By the end of the day, I was all gamed out. But Big C wasn’t. So thank you to for getting me out of playing one more game.

Capturing Kisses

Capturing Kisses...

Of the Eskimo Variety...

Of the Brotherly Love Variety...


Of the That-Is-Just-So-Darn-Cute Variety

What will you capture today?

This post is linked to You Capture hosted by I Should Be Folding Laundry.

Wednesday, February 17, 2010

Operation: Minimization


If my email inbox were a real mailbox, I’d have credit card offers and LL Bean catalogs fluttering down the street because they would no longer fit inside the mess of mail.

I am not a packrat by any stretch of the imagination, so why in the world do I still have that forwarded email about why the 80’s were great sent from a friend in 2008? Why do I still have that email my mother sent me months ago with the website for cheap racing swimsuits instead of bookmarking the page? Why do I have so many messages starred instead of just reading and trashing them? And oh my goodness, why haven’t I responded to all of those emails from friends?

Today’s challenge was to sift through my inbox and make friends with the Delete button. I read. I replied. I printed. I bookmarked. I trashed. I have to say it was liberating. And what a beautiful sight it is to see my entire inbox in one page (and it doesn’t even cover the entire screen)!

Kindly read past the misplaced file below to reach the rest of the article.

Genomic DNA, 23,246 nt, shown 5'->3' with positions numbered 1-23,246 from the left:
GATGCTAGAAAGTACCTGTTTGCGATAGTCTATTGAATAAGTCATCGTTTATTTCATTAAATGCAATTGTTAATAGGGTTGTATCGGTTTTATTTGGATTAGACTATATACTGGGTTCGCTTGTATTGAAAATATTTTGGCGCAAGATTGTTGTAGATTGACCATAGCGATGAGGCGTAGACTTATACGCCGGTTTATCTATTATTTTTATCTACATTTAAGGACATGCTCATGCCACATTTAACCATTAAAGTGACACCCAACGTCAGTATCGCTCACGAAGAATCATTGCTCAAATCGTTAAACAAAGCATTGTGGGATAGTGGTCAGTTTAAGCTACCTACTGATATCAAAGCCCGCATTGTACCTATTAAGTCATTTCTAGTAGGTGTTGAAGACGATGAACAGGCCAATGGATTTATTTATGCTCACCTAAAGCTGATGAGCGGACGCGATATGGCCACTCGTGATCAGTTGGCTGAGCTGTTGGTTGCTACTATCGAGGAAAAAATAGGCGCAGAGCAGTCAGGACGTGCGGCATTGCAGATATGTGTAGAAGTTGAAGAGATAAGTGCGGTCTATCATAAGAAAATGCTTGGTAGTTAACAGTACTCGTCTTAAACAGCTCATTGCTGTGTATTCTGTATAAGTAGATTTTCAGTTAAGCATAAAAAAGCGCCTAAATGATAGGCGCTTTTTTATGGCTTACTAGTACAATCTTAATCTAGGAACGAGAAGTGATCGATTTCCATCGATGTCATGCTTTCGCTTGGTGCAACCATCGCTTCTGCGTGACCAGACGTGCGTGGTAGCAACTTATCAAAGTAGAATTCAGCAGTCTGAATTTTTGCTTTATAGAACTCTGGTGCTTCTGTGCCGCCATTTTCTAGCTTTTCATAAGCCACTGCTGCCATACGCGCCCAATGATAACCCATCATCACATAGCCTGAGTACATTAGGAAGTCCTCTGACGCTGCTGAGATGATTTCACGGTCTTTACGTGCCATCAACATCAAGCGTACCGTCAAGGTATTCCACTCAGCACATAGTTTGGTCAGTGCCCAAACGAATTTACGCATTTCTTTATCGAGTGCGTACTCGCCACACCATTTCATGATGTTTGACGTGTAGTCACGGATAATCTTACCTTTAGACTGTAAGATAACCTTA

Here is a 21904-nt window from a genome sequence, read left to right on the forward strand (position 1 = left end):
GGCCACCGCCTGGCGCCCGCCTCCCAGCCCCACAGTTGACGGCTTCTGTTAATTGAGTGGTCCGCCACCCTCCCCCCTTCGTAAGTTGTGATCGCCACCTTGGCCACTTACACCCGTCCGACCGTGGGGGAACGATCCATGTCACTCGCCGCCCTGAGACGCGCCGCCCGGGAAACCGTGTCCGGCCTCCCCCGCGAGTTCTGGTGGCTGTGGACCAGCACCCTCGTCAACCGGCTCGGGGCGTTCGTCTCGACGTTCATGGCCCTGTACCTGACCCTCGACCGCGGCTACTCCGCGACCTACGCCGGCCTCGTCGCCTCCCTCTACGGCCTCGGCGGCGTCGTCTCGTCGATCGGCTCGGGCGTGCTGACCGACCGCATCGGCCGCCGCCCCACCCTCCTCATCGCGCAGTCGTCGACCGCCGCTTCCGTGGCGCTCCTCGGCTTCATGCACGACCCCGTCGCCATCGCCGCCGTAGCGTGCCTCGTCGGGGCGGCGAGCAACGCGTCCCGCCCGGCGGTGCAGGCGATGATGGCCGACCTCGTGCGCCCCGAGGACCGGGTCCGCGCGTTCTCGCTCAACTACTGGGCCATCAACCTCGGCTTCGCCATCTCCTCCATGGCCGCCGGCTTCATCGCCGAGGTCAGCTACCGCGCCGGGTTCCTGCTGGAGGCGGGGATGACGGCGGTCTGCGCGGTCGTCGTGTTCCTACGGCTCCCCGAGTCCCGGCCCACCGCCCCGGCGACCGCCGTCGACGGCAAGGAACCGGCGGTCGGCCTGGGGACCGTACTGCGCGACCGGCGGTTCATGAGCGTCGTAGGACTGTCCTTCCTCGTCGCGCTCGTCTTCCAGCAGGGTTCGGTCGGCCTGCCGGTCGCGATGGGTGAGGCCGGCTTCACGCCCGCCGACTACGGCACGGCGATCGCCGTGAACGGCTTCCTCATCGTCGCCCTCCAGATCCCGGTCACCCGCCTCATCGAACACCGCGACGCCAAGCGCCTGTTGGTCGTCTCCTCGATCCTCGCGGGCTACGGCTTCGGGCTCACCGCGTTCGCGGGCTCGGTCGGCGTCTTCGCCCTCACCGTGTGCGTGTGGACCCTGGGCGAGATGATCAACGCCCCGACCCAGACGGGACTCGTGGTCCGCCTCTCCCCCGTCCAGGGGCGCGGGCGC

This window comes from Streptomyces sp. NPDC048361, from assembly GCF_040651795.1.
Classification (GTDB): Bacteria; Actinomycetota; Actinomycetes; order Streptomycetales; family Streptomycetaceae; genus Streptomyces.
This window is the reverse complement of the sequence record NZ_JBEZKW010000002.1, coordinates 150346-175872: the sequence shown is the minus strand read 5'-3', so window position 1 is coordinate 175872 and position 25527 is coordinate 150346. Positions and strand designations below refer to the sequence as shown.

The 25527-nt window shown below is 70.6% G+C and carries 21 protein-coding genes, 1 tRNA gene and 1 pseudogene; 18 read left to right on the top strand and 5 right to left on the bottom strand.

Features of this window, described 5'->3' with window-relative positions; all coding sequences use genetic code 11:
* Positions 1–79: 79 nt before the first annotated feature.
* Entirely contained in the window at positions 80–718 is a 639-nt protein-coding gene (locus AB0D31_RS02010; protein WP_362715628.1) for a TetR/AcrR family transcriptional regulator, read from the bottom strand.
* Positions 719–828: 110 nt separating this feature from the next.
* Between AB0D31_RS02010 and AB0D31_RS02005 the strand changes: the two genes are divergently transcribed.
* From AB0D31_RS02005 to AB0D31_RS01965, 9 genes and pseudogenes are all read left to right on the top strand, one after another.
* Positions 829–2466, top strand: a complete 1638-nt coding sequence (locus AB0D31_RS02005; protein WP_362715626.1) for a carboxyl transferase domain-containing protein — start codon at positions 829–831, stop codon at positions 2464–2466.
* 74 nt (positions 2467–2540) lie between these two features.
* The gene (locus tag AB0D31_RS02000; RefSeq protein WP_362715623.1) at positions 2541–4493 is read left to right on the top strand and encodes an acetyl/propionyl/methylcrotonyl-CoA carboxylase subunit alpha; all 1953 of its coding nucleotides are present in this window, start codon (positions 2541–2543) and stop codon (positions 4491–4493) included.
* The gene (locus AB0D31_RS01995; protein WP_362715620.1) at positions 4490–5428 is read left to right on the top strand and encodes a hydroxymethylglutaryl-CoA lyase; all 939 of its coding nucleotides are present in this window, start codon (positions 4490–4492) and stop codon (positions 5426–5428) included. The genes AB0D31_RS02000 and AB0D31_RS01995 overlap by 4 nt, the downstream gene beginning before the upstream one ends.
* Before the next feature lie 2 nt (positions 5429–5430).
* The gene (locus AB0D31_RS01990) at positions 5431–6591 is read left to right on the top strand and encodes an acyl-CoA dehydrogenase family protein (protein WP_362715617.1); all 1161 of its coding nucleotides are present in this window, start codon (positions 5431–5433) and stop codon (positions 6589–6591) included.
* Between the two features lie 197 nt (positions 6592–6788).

Will my inbox still look this pretty tomorrow? Probably not. But one day of email liberation is better than nothing.

Wordless Wednesday


(If only this had lasted longer than 90 seconds!)

This photo is linked to "Wordless Wednesday" hosted by 5 Minutes for Mom

Tuesday, February 16, 2010

Operation: Communication


When was the last time you wrote a letter? I don’t mean typing an email and hitting the send button. I mean picking up a pen, handwriting words on a piece of paper, folding it in an envelope, and waiting for the mailman to remove it from your mailbox. Other than writing thank you notes, I can’t remember the last time I wrote a real letter.

Yesterday I wrote a letter to myself. Today I’m going to write a letter, a real old-fashioned letter, to someone else.  How very early 1990's of me.


I don't talk to my grandparents as often as I should.  And years pass between visits.  But I know they love hearing from me.  So I hope they enjoy the letter they will receive in a couple of days. 

This post is linked to "Tackle It Tuesday" hosted by 5 Minutes for Mom.

Monday, February 15, 2010


I am out of sorts today.